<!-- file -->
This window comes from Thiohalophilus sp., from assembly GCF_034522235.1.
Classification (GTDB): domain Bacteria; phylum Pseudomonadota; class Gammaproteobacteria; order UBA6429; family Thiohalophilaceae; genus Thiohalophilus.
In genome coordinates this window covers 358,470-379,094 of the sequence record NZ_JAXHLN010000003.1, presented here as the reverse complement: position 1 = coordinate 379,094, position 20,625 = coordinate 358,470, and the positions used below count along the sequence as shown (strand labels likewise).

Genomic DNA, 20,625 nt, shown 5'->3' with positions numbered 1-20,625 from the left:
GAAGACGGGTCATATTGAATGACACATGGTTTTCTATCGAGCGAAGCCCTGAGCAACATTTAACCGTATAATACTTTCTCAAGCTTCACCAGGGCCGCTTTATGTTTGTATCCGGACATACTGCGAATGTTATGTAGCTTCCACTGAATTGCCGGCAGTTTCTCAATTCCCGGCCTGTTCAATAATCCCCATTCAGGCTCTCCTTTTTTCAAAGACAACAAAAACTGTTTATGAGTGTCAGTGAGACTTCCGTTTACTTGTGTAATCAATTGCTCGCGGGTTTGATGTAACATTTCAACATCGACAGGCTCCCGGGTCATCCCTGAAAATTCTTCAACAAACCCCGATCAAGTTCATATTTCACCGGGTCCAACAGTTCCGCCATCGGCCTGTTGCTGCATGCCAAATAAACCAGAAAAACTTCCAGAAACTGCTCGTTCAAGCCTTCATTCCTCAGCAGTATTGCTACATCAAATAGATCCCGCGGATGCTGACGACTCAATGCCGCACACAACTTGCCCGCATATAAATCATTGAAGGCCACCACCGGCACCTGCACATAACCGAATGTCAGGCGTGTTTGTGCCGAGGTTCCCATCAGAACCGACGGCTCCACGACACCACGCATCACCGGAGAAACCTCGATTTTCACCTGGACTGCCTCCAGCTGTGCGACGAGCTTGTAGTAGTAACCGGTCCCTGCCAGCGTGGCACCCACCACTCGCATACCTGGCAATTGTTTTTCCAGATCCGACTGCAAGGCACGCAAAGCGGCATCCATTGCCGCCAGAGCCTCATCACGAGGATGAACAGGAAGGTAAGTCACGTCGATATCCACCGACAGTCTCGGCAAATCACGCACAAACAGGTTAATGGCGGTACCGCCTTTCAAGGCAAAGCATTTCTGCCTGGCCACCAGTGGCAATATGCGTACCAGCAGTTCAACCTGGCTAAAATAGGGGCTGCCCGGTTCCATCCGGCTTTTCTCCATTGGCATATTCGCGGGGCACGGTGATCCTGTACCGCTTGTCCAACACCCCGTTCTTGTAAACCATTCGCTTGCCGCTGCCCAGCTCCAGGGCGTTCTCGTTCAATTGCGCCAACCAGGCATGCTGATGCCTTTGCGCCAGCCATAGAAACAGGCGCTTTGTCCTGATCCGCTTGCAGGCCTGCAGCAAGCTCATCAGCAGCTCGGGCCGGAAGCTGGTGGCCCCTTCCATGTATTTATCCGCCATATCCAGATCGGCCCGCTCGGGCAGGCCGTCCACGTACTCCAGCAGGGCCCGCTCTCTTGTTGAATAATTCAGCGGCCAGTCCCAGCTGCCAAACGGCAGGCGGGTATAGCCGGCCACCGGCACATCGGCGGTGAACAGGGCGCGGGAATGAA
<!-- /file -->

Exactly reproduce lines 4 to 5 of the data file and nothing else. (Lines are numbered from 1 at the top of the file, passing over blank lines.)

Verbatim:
Genomic DNA, 20,625 nt, shown 5'->3' with positions numbered 1-20,625 from the left:
GAAGACGGGTCATATTGAATGACACATGGTTTTCTATCGAGCGAAGCCCTGAGCAACATTTAACCGTATAATACTTTCTCAAGCTTCACCAGGGCCGCTTTATGTTTGTATCCGGACATACTGCGAATGTTATGTAGCTTCCACTGAATTGCCGGCAGTTTCTCAATTCCCGGCCTGTTCAATAATCCCCATTCAGGCTCTCCTTTTTTCAAAGACAACAAAAACTGTTTATGAGTGTCAGTGAGACTTCCGTTTACTTGTGTAATCAATTGCTCGCGGGTTTGATGTAACATTTCAACATCGACAGGCTCCCGGGTCATCCCTGAAAATTCTTCAACAAACCCCGATCAAGTTCATATTTCACCGGGTCCAACAGTTCCGCCATCGGCCTGTTGCTGCATGCCAAATAAACCAGAAAAACTTCCAGAAACTGCTCGTTCAAGCCTTCATTCCTCAGCAGTATTGCTACATCAAATAGATCCCGCGGATGCTGACGACTCAATGCCGCACACAACTTGCCCGCATATAAATCATTGAAGGCCACCACCGGCACCTGCACATAACCGAATGTCAGGCGTGTTTGTGCCGAGGTTCCCATCAGAACCGACGGCTCCACGACACCACGCATCACCGGAGAAACCTCGATTTTCACCTGGACTGCCTCCAGCTGTGCGACGAGCTTGTAGTAGTAACCGGTCCCTGCCAGCGTGGCACCCACCACTCGCATACCTGGCAATTGTTTTTCCAGATCCGACTGCAAGGCACGCAAAGCGGCATCCATTGCCGCCAGAGCCTCATCACGAGGATGAACAGGAAGGTAAGTCACGTCGATATCCACCGACAGTCTCGGCAAATCACGCACAAACAGGTTAATGGCGGTACCGCCTTTCAAGGCAAAGCATTTCTGCCTGGCCACCAGTGGCAATATGCGTACCAGCAGTTCAACCTGGCTAAAATAGGGGCTGCCCGGTTCCATCCGGCTTTTCTCCATTGGCATATTCGCGGGGCACGGTGATCCTGTACCGCTTGTCCAACACCCCGTTCTTGTAAACCATTCGCTTGCCGCTGCCCAGCTCCAGGGCGTTCTCGTTCAATTGCGCCAACCAGGCATGCTGATGCCTTTGCGCCAGCCATAGAAACAGGCGCTTTGTCCTGATCCGCTTGCAGGCCTGCAGCAAGCTCATCAGCAGCTCGGGCCGGAAGCTGGTGGCCCCTTCCATGTATTTATCCGCCATATCCAGATCGGCCCGCTCGGGCAGGCCGTCCACGTACTCCAGCAGGGCCCGCTCTCTTGTTGAATAATTCAGCGGCCAGTCCCAGCTGCCAAACGGCAGGCGGGTATAGCCGGCCACCGGCACATCGGCGGTGAACAGGGCGCGGGAATGAA